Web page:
Olympic organizers have not only worked to keep L.A.'s notorious smog under control, but also to clear the air of erroneous information. They set the record straight about the Koreans, who were barbecuing snacks, not snakes. And the one about the British equestrian horses needing oxygen masks for the smog. The masks actually are utilized during the high-altitude flight over and back.
* A host of fomrer American Olympic champions took part in the Opening Ceremony. Mark Spitz, however, was not among them, even though he lives in Los Angeles. Instead, the man who won seven swimming gold medals at Munich in 1972 wound up sitting in the stands with his wife and in-laws during the pomp and pageantry of opening day.
The official explanation given for Spitz's absence involves his work as an ABC-TV commentator, which the Los Angeles Olympic Organizing Committee said would constitute a conflict of interest. It's no secret, however, that Mark has not been in the good graces of either the local organizers or the US Olympic Committee. He tangled with the LAOOC over an Olympic T-shirt he wanted to market , and rubbed USOC officials the wrong way with a critical remark he made about the National Sports Festival.
* In an amusing takeoff on NBC's Wimbledon tennis telecasts, a local headline writer called early-morning Olympic basketball games ''Breakfast at Inglewood.'' The competition is at the Forum in Inglewood.
To get ready for back-to-back 9 a.m. games during the heavy schedule of the preliminary rounds, the US women's team worked hard at becoming ''morning people ,'' according to head coach Pat Head Summitt. All the early wake-up calls obviously paid off, as the squad breezed to victory by wide margins every time.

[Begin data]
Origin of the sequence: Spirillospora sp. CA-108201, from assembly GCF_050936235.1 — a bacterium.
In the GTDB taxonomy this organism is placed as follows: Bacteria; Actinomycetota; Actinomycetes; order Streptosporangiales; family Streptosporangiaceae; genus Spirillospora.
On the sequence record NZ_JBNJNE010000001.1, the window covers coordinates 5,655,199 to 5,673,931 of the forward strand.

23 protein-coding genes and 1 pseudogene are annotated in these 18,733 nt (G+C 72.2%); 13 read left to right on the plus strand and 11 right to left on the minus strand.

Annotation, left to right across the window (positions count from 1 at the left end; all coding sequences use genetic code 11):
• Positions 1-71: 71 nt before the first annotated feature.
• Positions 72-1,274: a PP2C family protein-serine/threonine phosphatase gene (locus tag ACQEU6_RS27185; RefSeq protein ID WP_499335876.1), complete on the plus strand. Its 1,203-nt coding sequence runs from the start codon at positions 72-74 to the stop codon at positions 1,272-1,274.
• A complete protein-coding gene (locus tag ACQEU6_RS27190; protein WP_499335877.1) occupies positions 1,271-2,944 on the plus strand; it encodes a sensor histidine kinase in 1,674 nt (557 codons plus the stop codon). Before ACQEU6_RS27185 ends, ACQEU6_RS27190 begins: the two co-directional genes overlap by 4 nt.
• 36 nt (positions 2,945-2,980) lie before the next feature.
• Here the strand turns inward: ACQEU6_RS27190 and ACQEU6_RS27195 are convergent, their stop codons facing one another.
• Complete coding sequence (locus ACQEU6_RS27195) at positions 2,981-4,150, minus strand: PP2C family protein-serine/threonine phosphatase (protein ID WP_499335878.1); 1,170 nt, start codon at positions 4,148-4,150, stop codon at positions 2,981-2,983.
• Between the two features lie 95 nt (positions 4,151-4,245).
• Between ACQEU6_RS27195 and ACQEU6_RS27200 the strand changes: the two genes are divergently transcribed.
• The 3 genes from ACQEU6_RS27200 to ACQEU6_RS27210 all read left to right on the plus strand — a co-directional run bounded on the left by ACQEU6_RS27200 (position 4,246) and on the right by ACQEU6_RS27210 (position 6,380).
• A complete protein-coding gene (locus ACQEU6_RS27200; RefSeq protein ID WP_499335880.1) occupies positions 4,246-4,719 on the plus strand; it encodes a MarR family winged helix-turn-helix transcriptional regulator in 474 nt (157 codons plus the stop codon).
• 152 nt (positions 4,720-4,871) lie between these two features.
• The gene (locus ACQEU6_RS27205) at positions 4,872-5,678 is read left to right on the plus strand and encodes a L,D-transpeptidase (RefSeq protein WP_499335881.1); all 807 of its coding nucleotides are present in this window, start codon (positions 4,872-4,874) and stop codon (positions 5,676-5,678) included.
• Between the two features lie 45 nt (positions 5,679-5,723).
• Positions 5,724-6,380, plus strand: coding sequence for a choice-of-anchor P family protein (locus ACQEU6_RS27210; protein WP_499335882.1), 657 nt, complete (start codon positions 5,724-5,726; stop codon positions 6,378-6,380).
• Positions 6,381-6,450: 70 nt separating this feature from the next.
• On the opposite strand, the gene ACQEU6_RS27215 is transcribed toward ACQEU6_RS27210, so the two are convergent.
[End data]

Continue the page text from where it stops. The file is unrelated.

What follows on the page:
But that doesn't mean the women necessarily liked their morning scrambles, particularly with five players per suite at the Olympic Village. ''Pam McGee flips on the light at 5:30 and it's a mad dash to the bathroom,'' says Cheryl Miller, the team's leading scorer. ''Pam wants in there to hog the mirror. I learned one thing: birds aren't up that early.''
* Many spectators and TV viewers were surprised this year when they learned that the swimming competition was being held outdoors. What they may have forgotten, though, is that the sport was never contested indoors until the 1948 London Olympics, and not on a regular basis until 1964 at Tokyo.
At the first modern Olympics in 1896, in fact, the swimming races were held in the open sea off the coast near Athens. Among other early competition sites were the River Seine at the 1900 Paris Olympics and an artificial lake at the 1904 St. Louis Games. London placed a 100-meter pool in the middle of the track and field stadium in 1908, and Stockholm utilized a 100-meter salt-water pool in a sheltered harbor four years later.
Anyway, the return to the great outdoors made a lot of sense - for while the open-air USC Swim Stadium is basically a high-rise bleacher structure, the chance it afforded everyone to bask in the sun certainly made for a more summery feeling.